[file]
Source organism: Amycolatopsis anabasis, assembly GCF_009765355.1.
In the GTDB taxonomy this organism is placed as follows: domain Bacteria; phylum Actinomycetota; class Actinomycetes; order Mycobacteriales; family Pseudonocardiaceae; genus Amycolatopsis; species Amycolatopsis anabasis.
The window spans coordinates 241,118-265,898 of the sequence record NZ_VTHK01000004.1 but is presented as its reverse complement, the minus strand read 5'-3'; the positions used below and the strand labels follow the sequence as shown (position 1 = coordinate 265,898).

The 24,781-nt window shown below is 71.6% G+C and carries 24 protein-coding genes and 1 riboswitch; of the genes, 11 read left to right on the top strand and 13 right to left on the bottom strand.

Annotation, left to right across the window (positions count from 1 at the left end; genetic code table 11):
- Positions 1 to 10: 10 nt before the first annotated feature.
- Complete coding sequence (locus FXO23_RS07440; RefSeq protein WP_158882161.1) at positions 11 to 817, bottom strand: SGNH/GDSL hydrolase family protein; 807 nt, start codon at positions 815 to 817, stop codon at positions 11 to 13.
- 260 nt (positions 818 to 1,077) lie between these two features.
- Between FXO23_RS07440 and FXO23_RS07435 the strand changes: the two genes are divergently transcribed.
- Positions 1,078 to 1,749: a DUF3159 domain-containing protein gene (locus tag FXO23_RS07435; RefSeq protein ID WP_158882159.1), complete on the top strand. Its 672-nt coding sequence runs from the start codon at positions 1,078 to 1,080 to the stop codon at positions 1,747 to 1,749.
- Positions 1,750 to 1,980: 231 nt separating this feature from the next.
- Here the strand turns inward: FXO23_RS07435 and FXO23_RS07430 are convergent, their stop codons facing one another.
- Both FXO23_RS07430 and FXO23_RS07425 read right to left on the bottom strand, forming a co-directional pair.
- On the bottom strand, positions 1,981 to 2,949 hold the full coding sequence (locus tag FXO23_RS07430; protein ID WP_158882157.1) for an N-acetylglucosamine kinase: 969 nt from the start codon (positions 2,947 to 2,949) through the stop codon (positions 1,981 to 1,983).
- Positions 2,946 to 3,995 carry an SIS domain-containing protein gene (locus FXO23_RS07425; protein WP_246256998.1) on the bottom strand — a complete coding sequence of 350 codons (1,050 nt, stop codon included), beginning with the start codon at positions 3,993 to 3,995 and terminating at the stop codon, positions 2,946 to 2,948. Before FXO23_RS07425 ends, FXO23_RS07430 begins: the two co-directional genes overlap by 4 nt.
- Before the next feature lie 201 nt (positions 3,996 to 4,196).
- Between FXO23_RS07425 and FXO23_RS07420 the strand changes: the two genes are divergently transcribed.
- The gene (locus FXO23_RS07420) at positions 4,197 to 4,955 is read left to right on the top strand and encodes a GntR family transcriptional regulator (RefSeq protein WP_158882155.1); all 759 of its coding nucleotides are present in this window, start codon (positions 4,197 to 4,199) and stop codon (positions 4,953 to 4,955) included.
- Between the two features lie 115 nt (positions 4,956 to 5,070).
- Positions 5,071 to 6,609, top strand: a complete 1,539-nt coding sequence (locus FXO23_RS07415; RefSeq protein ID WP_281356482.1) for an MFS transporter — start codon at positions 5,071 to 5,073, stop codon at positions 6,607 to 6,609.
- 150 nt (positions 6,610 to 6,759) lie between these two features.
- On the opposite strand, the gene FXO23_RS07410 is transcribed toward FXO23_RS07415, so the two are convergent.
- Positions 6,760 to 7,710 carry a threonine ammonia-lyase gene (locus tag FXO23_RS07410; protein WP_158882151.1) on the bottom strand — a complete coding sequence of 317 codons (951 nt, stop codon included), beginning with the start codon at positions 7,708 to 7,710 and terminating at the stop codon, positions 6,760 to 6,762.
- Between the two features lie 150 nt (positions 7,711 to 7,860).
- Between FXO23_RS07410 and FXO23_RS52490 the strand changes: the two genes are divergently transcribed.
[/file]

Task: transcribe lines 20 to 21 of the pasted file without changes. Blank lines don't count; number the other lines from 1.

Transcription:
- Positions 5,071 to 6,609, top strand: a complete 1,539-nt coding sequence (locus FXO23_RS07415; RefSeq protein ID WP_281356482.1) for an MFS transporter — start codon at positions 5,071 to 5,073, stop codon at positions 6,607 to 6,609.
- 150 nt (positions 6,610 to 6,759) lie between these two features.